Attention Deficit Hyperactivity Disorder Experts Answer Your ADHD Questions

What is going on in a child’s brain when they have Attention Deficit Hyperactivity Disorder (ADHD)?

Full Length Intervew

In this Video You Will Learn:

Answers to the top 13 most frequently asked questions about Attention Deficit Hyperactivity Disorder, hosted by Erin McElroy

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Individual Question Segments

What is Attention Deficit Hyperactivity Disorder and how common is it?

What is going on in a child’s brain when they have Attention Deficit Hyperactivity Disorder?

What is Executive Functioning?

How do you know a child really has Attention Deficit Hyperactivity Disorder versus just being lazy?

What else could it be if it is not Attention Deficit Hyperactivity Disorder?

Why is it important for a child to have a formal evaluation?

When is medicating appropriate?

What therapies are available for a child with Attention Deficit Hyperactivity Disorder?

Are there things a parent can do to help their child with a diagnosis of Attention Deficit Hyperactivity Disorder?

Would medication alone help a child with social problems, or are there therapies available?

Aside from medication, are there services available for the child within the school setting?

If a parent does not want to medicate their child, what other interventions are available?

Can you alter a child’s diet to improve Attention Deficit Hyperactivity Disorder symptoms?

Full Video Transcript

Erin: My name’s Erin McElroy and as the mother of two young children you often hear about Attention Deficit Attention Deficit Hyperactivity DisorderHyperactivity Disorder and wonder what it means for your own child. We brought in two of Chicago’s leading experts to clear up some of the misconceptions about it, but also other things that parents might need to know with their own young children. Welcome, gentlemen

Dr. Dodzik: Thank you. Thank you for having us. My name is Dr. Peter Dodzik and I’m a pediatric neuropsychologist here in Chicago. I specialize in young children to school-aged children, maybe 3 to 12, with neurodevelopmental conditions such as Attention Deficit Hyperactivity Disorder , autism, Asperger’s, learning disabilities and then also a variety of mixed medical conditions.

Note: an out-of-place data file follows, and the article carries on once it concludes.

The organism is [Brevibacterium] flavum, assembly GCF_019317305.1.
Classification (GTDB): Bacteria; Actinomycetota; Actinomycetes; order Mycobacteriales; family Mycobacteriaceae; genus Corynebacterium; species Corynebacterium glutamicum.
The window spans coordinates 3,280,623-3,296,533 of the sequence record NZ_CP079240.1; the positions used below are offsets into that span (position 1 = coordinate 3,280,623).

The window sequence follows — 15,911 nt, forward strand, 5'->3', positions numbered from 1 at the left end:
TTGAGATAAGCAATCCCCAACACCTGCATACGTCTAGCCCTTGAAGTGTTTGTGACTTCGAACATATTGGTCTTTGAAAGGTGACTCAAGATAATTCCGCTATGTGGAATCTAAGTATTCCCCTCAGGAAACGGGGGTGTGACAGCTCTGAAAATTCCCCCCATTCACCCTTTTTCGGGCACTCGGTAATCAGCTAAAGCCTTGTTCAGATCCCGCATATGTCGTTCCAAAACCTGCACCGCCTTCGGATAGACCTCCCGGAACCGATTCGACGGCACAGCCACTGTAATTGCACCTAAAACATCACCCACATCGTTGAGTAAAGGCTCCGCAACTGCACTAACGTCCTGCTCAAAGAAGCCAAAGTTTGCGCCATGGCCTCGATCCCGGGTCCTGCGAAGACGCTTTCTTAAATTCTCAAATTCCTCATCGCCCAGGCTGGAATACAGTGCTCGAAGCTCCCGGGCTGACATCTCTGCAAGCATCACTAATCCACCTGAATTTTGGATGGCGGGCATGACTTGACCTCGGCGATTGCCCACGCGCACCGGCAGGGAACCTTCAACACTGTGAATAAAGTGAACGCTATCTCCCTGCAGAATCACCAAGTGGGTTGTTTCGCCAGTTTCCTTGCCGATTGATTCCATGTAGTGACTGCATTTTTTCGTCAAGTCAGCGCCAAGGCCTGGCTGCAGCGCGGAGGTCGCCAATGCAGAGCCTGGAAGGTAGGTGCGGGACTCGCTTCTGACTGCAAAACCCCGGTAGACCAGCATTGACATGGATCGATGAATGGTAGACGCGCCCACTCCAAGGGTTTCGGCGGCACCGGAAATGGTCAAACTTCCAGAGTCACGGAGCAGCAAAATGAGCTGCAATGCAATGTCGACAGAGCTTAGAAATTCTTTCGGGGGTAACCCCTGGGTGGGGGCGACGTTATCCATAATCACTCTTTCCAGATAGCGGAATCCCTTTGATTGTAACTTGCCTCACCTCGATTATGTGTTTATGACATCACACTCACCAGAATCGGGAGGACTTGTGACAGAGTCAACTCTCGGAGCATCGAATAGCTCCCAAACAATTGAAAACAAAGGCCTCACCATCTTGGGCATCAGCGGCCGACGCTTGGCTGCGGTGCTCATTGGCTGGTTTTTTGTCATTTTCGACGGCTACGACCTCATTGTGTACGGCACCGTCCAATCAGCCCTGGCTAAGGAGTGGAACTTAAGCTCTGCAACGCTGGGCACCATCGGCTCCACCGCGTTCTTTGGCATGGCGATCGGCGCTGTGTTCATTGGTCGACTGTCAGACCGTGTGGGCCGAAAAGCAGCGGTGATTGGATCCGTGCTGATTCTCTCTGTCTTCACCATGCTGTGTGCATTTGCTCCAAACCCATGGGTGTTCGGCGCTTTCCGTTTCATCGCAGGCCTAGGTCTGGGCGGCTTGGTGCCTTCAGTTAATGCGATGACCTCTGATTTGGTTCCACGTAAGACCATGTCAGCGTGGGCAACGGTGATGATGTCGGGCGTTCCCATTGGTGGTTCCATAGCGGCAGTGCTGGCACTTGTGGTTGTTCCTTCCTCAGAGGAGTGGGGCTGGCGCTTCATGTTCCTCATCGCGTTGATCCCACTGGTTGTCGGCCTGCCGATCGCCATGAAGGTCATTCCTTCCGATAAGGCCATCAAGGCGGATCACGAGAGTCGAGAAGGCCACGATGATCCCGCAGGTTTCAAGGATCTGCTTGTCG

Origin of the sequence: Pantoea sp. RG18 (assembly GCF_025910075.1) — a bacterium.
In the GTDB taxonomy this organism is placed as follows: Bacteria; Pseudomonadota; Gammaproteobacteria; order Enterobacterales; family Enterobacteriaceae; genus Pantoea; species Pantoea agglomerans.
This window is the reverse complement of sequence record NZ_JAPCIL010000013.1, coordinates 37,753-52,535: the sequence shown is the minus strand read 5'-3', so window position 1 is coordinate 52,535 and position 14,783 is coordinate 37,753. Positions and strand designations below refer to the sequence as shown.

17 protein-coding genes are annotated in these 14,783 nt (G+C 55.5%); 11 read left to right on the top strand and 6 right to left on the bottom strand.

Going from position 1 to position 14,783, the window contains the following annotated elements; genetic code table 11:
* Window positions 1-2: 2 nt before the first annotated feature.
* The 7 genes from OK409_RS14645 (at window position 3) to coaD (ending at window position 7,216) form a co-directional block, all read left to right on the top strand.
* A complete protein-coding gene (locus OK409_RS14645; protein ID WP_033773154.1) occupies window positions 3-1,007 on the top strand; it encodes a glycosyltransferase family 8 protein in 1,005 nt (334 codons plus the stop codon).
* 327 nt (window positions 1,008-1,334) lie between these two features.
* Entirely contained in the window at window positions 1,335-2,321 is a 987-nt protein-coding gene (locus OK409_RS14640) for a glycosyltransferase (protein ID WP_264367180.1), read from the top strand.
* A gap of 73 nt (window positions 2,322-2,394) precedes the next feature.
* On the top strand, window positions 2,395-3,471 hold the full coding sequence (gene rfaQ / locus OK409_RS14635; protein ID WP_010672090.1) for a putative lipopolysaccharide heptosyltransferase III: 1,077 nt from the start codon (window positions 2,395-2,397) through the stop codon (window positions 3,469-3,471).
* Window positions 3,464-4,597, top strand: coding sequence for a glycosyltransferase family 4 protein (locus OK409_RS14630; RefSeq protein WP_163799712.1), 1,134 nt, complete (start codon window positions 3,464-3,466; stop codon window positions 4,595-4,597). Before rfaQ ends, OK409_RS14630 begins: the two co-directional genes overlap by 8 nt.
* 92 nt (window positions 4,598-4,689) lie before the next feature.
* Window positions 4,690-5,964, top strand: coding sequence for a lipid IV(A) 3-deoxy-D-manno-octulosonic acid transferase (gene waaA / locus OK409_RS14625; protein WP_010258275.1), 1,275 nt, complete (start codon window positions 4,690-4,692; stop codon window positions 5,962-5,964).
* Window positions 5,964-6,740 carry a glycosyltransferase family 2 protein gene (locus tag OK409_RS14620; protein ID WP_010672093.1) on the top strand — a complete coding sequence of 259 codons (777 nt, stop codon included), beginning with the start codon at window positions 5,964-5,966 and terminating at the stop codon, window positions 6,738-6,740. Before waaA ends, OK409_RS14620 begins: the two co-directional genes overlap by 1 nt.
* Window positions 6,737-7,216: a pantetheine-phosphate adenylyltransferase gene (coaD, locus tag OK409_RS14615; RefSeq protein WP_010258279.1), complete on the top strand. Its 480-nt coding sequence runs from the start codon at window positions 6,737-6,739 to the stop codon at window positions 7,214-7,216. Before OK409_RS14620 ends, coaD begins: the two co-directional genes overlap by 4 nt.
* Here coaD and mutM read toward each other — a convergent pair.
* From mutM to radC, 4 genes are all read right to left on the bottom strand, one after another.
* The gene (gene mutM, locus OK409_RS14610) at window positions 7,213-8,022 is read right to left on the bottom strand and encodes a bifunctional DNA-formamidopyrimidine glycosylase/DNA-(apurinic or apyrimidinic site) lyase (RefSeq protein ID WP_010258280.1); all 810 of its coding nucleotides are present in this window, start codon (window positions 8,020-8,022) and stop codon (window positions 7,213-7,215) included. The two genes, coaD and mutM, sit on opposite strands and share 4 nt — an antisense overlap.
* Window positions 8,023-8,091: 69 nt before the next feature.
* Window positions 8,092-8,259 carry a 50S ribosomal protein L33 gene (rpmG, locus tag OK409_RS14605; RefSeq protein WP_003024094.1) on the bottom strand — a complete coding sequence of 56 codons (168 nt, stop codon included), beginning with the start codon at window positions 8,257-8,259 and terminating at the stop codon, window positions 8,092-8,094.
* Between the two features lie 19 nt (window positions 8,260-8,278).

Dr. Stasi: I’m Dr. Greg Stasi. I’m a pediatric neuropsychologist here in Chicago as well. I specialize in more elementary-aged as well as adolescence, and also see neurodevelopmental conditions, Attention Deficit Hyperactivity Disorder, learning disabilities and autism spectrum as well.

Erin: What is Attention Deficit Hyperactivity Disorder and just how common is it?

Dr. Dodzik: ADHD, or Attention Deficit Hyperactivity Disorder, is a neurobehavioral disorder that has onset in young children, perhaps as young as 3 or 4. Essentially, it is a disorder of self-regulation. The children have a difficult time maintaining their attention or focus, particularly in those activities that they’re either not good at or don’t find a lot of enjoyment in. It also impacts their ability to delay gratification, to wait their turn, to know where their body is in space, and to control their impulses.

Dr. Stasi: It’s also one of the most common neurodevelopmental conditions. Current studies indicate that anywhere between 4 to10% of elementary-aged children have Attention Deficit Hyperactivity Disorder.

Erin: You hear ADD and ADHD used frequently. Is there a difference between the two?

Dr. Dodzik: I think that as the definition of that condition has evolved over the years they ultimately decided that children who have ADD, or Attention Deficit Disorder, were originally thought to have primarily inattentiveness or distractibility, but they share so many common features with children who are diagnosed with Attention Deficit Hyperactivity Disorder, primarily hyperactive and impulsive types, that they ultimately decided that there was enough commonalities between the two conditions that they rolled both of them into one.

In the current diagnostic definitions, Attention Deficit Hyperactivity Disorder is the only disorder and it’s broken into subtypes. There’s primarily inattentive type, there’s hyperactive-impulsive type, or combined, with the latter being the most common, perhaps 80% of the cases.

Erin: Because 3 or 4 year-olds have so little impulse control anyway, is there a difference in expression between boys and girls when you’re looking at those younger children?

Dr. Stasi: Sure. I think what we see a lot of times with boys is more the impulsivity and the hyperactivity. With girls we see a lot more of the inattention component come out in play.

Erin: What is going on in a child’s brain when they do have Attention Deficit Hyperactivity Disorder?

Dr. Dodzik: In many cases, what we know is that the frontal lobe is involved with planning, judgment, and also things like working memory and controlling impulses. What we think is that in children with Attention Deficit Hyperactivity Disorder there’s a developmental lag in the frontal lobe’s ability to regulate these underlying impulses that children have or to sustain them in moments when they aren’t doing things that they inherently enjoy or that are immediately rewarding. In some cases, the frontal lobe continues to develop in such a way that they catch up, and in other ways they chronically lag behind. In those cases, it’s generally what we